By Yusuf Abubakar & Sani Mainage Call it verbal diarrhoea, and you are not wrong. The incessant, unrestrained, no-holds-barred public commentaries that are becoming some sort of trademark for Emir of Kano, Muhammadu Sanusi II, are nothing short of ill affliction. However, unlike in illnesses where a physician is required to cure one, in this…
By Sunday Ani
Recently, the Rotary Club of Amuwo, Lagos, rolled out the drums to mark the 2017 World Understanding and Peace Day, which also coincided with the 112th anniversary of Rotary International.
It was an evening of colour as Rotarians from within and outside Amuwo gathered in Festac, Lagos, dressed in gorgeous attire, to mark the event.
President of Rotary Club of Amuwo, Annie Essienette, described the event as an avenue for members to promote tolerance and global friendship.
“We typically invite friends, neighbours, family members to join us on a day like this and even encourage members that have foreigners in their midst for us to come and reason together,” she said.
Essienette stressed the need for Nigerians to embrace peace and imbibe the virtue of tolerance, lamenting that most of the problems bedeviling the world today were caused by intolerance: “We invited a guest speaker to talk to us about the need to tolerate one another, eschew bitterness and promote peace wherever we find ourselves, because most of the problems that we have in the world today are all traceable to lack of tolerance.
“If we decide to tolerate one another, the world would be a better place because I can’t be like you no matter how much I try. If we can all learn to live in peace, I think the world would be a much better place and that is what we have come to promote here, along with the ideal of Rotary, which is to build goodwill and better friendship, and we do this on February 23, every year.”
On the impact of the annual celebration, she said: “First of all, it gives us an opportunity to talk about Rotary, because a lot of people don’t understand what it means, they think it is just another social club. So we use this opportunity to tell them that Rotary is not a social club but a humanitarian and service club. It is a club of professionals who volunteer their time to give back to society through mentoring and eradicating diseases by taking care of our environment.”
The guest speaker at the event, a socio-spiritual consultant and founder of Precious Jewel Ministry, Princess Juliet Binitie, while delivering her lecture, charged Rotarians in Nigeria to be prepared to contest for elective political positions in 2019. She specifically tasked the elite club members to ensure that they occupied as many legislative seats in the national and state assemblies as possible in 2019 because the present crop of legislators had failed Nigerians.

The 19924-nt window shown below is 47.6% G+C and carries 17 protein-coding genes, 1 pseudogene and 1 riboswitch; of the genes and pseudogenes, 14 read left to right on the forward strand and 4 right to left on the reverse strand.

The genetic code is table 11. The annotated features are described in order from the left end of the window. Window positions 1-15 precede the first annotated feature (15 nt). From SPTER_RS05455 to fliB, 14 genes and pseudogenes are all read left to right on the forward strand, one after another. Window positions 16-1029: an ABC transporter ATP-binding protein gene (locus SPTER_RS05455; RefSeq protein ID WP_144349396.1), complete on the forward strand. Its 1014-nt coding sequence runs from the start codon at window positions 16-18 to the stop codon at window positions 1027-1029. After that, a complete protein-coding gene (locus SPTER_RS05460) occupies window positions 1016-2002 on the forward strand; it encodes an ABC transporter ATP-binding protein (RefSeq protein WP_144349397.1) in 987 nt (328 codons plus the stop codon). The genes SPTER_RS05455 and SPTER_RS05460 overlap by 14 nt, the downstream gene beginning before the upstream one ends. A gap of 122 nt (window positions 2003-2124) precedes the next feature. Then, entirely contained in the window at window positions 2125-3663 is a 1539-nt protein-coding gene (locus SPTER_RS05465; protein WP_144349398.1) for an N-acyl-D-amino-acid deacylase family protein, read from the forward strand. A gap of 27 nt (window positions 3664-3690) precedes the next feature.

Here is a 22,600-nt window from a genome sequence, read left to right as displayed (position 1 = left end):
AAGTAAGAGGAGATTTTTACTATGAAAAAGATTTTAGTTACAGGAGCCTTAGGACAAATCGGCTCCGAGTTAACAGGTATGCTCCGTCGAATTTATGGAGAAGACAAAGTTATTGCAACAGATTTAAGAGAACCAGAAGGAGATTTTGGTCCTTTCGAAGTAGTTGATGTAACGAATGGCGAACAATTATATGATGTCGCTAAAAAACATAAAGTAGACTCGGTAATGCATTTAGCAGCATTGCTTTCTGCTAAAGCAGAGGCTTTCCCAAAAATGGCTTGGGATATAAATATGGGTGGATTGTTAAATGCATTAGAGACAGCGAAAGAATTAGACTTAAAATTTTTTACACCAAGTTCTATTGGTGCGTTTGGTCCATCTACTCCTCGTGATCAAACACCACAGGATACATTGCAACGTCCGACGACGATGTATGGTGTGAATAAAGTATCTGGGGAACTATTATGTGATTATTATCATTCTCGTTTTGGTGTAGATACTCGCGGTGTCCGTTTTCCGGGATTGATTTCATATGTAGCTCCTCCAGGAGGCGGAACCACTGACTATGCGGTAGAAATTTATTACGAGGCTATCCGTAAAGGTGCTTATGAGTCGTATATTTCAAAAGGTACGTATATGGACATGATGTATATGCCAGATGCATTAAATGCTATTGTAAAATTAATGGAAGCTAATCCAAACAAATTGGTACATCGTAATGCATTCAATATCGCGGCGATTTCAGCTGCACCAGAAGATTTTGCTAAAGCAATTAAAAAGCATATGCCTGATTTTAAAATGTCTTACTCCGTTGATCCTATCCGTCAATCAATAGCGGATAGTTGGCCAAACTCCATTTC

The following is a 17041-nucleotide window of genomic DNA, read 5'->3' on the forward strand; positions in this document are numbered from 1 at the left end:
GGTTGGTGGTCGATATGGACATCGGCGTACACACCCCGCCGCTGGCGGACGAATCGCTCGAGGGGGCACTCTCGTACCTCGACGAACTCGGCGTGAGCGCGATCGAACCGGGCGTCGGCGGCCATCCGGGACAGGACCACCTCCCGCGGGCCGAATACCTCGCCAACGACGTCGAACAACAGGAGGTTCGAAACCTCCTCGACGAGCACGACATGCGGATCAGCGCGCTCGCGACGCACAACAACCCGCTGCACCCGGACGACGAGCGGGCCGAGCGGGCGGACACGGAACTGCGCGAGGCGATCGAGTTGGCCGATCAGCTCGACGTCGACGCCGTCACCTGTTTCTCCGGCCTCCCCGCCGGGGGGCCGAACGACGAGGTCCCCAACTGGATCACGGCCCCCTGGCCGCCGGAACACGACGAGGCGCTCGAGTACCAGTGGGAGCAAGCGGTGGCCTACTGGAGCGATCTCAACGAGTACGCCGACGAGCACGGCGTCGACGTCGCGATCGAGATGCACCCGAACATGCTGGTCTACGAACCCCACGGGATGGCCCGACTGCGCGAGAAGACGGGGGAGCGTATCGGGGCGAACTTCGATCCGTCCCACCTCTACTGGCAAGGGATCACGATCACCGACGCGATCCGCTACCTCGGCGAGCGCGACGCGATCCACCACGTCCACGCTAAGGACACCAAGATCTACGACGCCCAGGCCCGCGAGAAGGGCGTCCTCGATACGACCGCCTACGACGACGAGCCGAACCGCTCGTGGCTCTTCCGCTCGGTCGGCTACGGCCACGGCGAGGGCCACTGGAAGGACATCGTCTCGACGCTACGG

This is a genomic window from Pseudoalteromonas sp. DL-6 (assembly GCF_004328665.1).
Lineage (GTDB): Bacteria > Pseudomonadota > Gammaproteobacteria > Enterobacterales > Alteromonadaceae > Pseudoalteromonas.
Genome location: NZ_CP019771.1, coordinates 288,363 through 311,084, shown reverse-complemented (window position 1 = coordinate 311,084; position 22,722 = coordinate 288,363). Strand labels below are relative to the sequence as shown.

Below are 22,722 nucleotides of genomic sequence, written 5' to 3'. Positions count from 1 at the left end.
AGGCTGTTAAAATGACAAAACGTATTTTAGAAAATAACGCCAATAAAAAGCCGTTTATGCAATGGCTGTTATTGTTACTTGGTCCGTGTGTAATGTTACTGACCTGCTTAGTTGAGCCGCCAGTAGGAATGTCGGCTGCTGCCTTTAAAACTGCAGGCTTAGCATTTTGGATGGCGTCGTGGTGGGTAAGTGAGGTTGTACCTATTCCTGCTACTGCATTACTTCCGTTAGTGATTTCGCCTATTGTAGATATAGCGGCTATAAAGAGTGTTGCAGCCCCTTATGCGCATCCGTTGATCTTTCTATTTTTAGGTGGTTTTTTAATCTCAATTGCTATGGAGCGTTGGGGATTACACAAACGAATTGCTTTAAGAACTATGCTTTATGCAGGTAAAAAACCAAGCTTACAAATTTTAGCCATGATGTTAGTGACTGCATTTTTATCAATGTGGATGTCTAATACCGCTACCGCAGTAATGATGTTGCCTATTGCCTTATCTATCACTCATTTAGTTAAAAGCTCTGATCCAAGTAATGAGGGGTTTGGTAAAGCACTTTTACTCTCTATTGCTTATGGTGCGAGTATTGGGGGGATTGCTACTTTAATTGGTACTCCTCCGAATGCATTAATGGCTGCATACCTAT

She said: “I want to see more Rotarians entering the political space in 2019, particularly at the legislative level, whether at the state or federal levels. We don’t need this present crop of legislators in 2019. We need men who understand that tolerance includes fighting for good laws and policies.”
Binitie urged the Rotarians to lead the campaign for tolerance as the only panacea for peaceful co-existence in Nigeria, adding that tribal consciousness had done more harm than good to Nigeria’s peaceful co-existence.
“We want to hear from Rotary in days to come, how different ethnic nationalities in Nigeria can live peacefully. We all have our strengths and weaknesses. Rotary club should lead the way to show that, with tolerance, we can marry our weaknesses and strengths intelligently to make Nigeria a better place,” she said.
She stressed that the self-centred spirit of Africans, which has led to hunger and poverty among the people, must be done away with, to avoid conflict and engender peace on the continent in general and Nigeria in particular.
Noting that the problem with Nigeria could only be solved by Nigerians, she called on the Rotary Club, as an elite body, to rise on the responsibility, saying: “You can no longer look through your television at the happenings in our nation; you must get involved, be active and be a participant for change. We need a transformational leadership and not the transactional leadership, that we have today.”
The high point of the event was the induction of five new members, who were charged to ensure that they sustained the growth of the club by carrying its torch for the next generation.